Saturday, 3 September 2016

The October Revolution

There are many reasons why I do not begrudge those Eton boys their audience of President Putin.

One is that trade union leaders of the generation that is now passing away were much the same age when, albeit as bag-carriers, they accompanied their predecessors around the world.

In those days, the leaders of the British trade union movement could gain access to anyone they wanted, anywhere on earth.

Something similar applied to those who ran the largest British municipalities, again often accompanied by very young protégés.

At least as much as the public schools, local government and the unions were the ladders of advancement.

Including for people, such as Jeremy Corbyn, who had been failed by the very overrated grammar schools system.

The main effect of that, and presumably its main purpose, was to produce lower-middle-class people who were embittered, or just plain unambitious.

Like the public schools, local government and the trade unions in their heyday were many things, but they were certainly never unambitious.

They were largely destroyed by a Prime Minister who was determined that, if she had to be a desperate housewife of little or no culture, then so did everybody else.

She would have liked to have done the same to the public schools. But she was in their party, and they did eventually get it back from her in spectacular fashion.

In order to do so, they rode on the coattails of the Militant Tendency. It, and not the then Leadership of the Labour Party, organised the fully successful campaign against the Poll Tax.

That measure had put her 20 points behind in the polls, so that her MPs were facing electoral wipeout unless she was removed.

She was, and the man who had wielded the knife was immediately given responsibility for bringing back the rates in all but name, as he duly did. His party then unexpectedly won the 1992 General Election.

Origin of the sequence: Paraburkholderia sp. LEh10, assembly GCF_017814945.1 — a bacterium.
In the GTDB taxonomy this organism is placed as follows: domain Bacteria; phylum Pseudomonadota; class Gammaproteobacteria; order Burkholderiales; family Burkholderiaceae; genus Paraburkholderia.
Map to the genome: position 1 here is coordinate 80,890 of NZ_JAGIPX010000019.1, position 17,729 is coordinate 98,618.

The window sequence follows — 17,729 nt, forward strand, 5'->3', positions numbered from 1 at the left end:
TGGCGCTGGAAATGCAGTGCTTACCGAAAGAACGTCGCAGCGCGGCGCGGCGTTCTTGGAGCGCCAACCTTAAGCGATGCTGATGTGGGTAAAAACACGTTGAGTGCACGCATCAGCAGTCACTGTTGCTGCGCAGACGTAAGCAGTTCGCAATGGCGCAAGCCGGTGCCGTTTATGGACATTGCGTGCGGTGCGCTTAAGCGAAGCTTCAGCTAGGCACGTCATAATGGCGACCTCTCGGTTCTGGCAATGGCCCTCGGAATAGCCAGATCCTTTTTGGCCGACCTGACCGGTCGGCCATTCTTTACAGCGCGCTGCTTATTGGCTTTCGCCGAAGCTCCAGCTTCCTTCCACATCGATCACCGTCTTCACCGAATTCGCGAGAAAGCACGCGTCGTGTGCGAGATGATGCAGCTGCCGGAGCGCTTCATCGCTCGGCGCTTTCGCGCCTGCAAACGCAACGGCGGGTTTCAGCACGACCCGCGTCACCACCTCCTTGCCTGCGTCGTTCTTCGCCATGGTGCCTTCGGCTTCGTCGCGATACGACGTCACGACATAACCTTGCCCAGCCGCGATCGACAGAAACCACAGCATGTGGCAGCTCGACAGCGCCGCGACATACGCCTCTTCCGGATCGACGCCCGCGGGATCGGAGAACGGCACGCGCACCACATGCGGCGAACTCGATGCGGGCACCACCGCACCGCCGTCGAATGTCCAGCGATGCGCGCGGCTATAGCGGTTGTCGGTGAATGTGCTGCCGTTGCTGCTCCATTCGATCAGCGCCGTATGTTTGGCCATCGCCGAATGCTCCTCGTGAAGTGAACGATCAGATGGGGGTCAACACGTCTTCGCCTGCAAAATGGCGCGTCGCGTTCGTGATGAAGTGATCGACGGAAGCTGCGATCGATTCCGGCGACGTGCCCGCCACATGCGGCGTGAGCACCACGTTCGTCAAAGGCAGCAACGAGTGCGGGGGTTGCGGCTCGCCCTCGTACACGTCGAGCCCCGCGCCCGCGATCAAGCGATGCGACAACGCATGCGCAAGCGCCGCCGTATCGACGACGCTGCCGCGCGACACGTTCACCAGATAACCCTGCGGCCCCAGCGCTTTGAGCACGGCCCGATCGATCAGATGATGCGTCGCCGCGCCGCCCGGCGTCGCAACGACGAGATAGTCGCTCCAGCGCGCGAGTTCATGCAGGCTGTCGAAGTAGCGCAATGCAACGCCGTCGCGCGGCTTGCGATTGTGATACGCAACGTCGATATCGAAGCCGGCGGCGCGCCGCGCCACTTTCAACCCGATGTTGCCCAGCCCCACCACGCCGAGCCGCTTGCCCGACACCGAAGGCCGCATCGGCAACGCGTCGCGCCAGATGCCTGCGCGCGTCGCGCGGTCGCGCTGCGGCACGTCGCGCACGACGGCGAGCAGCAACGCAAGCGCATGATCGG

Margaret Thatcher herself never tired of bitterly pointing all of this out. The veterans of Militant have never stopped crowing about it.

But no one else has ever been quite able to admit it. Instead, a story has been constructed that was all something to do with the EU. It was not.

It was about the aristocratic wing of the Conservative Party's seizure of an opportunity presented by a group of mostly Scouse Trotskyists who had already been expelled from the Labour Party.

To those Trots, on the presenting issue itself, those Tory toffs took great pleasure in surrendering entirely, once the minor inconvenience of Thatcher as Prime Minister had been dealt with.

Fast forward a quarter of a century, and boys from Eton can gain access to the President of the Russian Federation before he has ever met Theresa May.

There is every reason to assume that so could Corbyn. Very probably accompanied by certain teenage stalwarts of social media, no public schoolboys they.

The idea is perfectly delicious that they, too, might shake Putin's hand before she ever did, and might also plaster the photographs all over the Internet.

Roll on the October half term holiday.


  1. A triumphalistic account of the 1990 coup against Lady Thatcher and the Community Charge, which had it survived would have been hailed as one of the greatest reforms in British history. Unfortunately you are correct, the posh boys (both parts are important) removed the best Prime Minister since the War in response to organised Trotskyite agitation and violence, and they brought back the rates under another name, complete with the exemptions for the Trots' base of students and council tenants. A shameful episode.

    1. I am no great fan of the Council Tax, as they decided to rename the rates when they brought them back. But neither New Labour, nor the Coalition, nor the SNP has ever touched it. And its (re)introduction drove the banished Thatcher up the wall.

  2. Let us not forget the original poll tax proposed by Thatcher, required that each individual pay the same amount. Hence the monika. The amount was approximately the same as the rates for an individual dwelling. So a modest house with six adults, could be paying three times that of a mansion with two adults. It hasn't been addressed since because this massive hike for the poorest most crowded households, alongside a massive drop for the largest properties, never happened.